Why Trump’s Tariffs Didn’t Help Create More Steel Jobs

(Bloomberg Businessweek) -- Visiting the massive steel mill in Crawfordsville, Ind., operated by Nucor Corp., the largest American steelmaker, helps explain why the much-ballyhooed steel tariffs promoted by Donald Trump have so far been a bust for the steelworkers he successfully courted in his 2016 presidential bid. The Crawfordsville facility, set amid sprawling acres of farmland, looks like many other plants. But the 30-year-old factory has the ability to shrink or expand production at will, depending on demand by customers, while employing pretty much the same number of workers.

That flexibility is why, as the first year of Trump’s steel tariffs comes to a close, the U.S. industry’s biggest players are enjoying increasing demand and revenue but adding few of the jobs promised during the campaign. “They’re expanding production, demand is really strong in the country, and crude steel production will rise as imports remain low, but they’re not hiring much,” says Cicero Machado, a steel analyst at metals researcher Wood Mackenzie. The firm forecast that the number of U.S. steel jobs barely budged last year despite a bump in output from the tariffs.

Why Trump’s Tariffs Didn’t Help Create More Steel Jobs

The number of employees at the country’s iron and steel mills has tumbled 53 percent since 1990, to 87,700 in November 2018, according to the Bureau of Labor Statistics, whereas U.S. steel production dropped only 2.2 percent in the same period, according to the World Steel Association.

Throughout his presidential campaign, Trump told voters in industrial battleground states such as Ohio and Indiana that he would enact trade policies that would spark a revival in steel jobs. In February 2018 the Commerce Department determined that steel imports threaten the viability of the American steel industry, endangering U.S. national security. So the department recommended Trump impose 24 percent tariffs on imported steel to boost capacity utilization among domestic producers to 80 percent, from about 74 percent. Nucor Chief Executive Officer John Ferriola told Bloomberg News in May that an 80 percent capacity utilization level was “the minimum needed for the industry’s long-term financial health and viability.”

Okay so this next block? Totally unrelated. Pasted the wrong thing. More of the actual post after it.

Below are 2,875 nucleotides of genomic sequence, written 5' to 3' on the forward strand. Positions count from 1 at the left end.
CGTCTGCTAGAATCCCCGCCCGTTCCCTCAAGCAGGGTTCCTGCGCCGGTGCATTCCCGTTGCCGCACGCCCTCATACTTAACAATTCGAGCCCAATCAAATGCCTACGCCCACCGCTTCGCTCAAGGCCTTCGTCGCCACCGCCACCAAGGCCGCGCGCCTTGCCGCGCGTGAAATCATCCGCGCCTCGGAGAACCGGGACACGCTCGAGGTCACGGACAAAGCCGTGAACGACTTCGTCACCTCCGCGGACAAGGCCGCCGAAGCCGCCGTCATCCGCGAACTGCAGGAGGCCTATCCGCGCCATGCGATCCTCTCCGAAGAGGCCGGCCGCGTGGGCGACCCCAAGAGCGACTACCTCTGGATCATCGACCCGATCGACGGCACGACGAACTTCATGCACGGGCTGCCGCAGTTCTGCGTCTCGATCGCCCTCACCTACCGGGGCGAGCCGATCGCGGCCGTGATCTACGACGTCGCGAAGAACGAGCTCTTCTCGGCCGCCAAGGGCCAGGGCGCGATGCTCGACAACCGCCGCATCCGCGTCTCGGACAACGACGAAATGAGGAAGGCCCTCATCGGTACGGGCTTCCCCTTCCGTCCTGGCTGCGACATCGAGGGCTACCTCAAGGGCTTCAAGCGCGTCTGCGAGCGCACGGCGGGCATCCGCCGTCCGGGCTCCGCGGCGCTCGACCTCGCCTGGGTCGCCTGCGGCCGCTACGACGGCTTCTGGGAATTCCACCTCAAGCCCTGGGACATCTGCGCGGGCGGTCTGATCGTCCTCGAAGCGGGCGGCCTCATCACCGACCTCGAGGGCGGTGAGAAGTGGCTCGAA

The tariffs, which have made imported steel more costly, are having an impact. The American Iron and Steel Institute (AISI), a trade group, reported that average capacity utilization industrywide touched the 80 percent level in the first week of 2019, up 7 percentage points from a year earlier. That’s one reason analysts expect U.S. Steel Corp. to report a 175 percent jump in 2018 profit, to $936.2 million, on Jan. 30.

Yet Wood Mackenzie predicts that while steel production rose 4 percent, the total number of American steel jobs increased just 1 percent in 2018. “I was expecting much more jobs to be created,” Machado says.

One reason for the employment sluggishness: Producers remember the pain suffered after the financial crisis and the subsequent collapse in commodities demand, which precipitated massive cost cutting and significant job losses. So as they enjoy today’s tariff-induced boost in demand, many are selling the excess capacity at their underutilized plants while keeping a lid on payrolls. Nucor, for instance, says it has more than enough current employees at its Crawfordsville plant to keep the factory running around-the-clock, and it has no plans to add workers. “It takes the same amount of people to run a blast furnace or an electric arc furnace at 100 percent utilization or 70 percent utilization,” says Curt Woodworth, a steel analyst at Credit Suisse. The industry is “just turning up the dial on capacity.”